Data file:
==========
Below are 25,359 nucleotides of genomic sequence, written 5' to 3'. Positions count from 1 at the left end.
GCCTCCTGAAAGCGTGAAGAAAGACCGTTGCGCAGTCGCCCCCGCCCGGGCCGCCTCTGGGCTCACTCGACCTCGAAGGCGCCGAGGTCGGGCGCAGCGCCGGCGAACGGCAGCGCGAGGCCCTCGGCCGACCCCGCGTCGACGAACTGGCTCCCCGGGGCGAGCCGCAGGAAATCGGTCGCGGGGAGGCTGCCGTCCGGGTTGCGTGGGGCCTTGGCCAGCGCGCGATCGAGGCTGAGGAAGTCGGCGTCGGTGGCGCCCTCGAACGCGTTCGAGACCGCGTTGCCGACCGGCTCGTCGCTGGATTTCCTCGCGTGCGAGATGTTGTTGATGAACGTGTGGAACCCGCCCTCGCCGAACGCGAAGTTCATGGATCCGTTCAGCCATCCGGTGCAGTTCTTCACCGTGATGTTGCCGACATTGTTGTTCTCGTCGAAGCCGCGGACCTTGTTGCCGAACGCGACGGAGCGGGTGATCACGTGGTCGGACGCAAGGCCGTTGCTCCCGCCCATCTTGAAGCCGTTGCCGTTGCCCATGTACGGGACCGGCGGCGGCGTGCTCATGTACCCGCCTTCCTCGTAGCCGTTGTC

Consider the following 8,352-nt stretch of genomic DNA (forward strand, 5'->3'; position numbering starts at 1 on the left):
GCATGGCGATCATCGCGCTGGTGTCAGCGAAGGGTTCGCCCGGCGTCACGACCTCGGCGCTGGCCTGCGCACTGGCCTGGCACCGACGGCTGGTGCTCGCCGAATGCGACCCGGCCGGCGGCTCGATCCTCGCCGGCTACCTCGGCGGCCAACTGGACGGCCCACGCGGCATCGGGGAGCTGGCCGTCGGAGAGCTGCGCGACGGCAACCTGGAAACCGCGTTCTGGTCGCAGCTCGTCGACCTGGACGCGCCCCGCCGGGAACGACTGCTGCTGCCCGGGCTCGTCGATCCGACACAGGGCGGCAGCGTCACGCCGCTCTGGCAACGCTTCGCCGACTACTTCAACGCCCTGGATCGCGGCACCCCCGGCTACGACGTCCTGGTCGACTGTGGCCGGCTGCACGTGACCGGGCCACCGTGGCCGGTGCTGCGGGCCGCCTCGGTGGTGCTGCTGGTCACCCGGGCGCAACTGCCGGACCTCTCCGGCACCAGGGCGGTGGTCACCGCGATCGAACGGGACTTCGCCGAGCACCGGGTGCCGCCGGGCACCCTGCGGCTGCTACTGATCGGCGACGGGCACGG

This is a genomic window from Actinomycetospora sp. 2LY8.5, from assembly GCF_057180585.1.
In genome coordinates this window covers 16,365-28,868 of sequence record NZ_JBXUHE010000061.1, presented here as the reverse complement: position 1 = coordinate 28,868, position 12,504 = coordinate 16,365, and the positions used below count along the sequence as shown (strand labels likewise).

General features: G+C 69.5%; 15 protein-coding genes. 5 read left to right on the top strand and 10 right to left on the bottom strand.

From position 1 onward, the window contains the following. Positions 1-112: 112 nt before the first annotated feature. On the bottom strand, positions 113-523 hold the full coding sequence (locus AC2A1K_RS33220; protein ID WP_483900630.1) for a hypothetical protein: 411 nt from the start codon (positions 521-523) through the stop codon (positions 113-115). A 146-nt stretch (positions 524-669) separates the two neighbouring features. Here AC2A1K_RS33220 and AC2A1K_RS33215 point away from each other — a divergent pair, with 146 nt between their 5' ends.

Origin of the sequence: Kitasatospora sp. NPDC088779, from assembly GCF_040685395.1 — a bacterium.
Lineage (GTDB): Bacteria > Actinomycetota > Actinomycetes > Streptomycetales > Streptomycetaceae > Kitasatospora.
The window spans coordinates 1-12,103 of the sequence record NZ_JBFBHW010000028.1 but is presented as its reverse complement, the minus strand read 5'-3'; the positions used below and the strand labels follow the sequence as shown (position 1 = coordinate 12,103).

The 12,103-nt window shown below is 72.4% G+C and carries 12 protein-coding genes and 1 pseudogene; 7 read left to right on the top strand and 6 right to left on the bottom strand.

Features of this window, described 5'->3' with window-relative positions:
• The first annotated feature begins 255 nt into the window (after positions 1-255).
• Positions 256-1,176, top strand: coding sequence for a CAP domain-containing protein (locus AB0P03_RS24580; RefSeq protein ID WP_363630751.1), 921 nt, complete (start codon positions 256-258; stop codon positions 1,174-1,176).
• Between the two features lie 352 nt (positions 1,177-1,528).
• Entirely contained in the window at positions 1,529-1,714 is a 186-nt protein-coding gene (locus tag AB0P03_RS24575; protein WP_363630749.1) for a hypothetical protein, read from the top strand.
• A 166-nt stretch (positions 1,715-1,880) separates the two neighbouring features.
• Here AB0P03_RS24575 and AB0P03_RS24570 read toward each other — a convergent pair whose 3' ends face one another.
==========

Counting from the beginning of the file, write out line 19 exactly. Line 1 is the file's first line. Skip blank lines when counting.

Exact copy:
• Here AB0P03_RS24575 and AB0P03_RS24570 read toward each other — a convergent pair whose 3' ends face one another.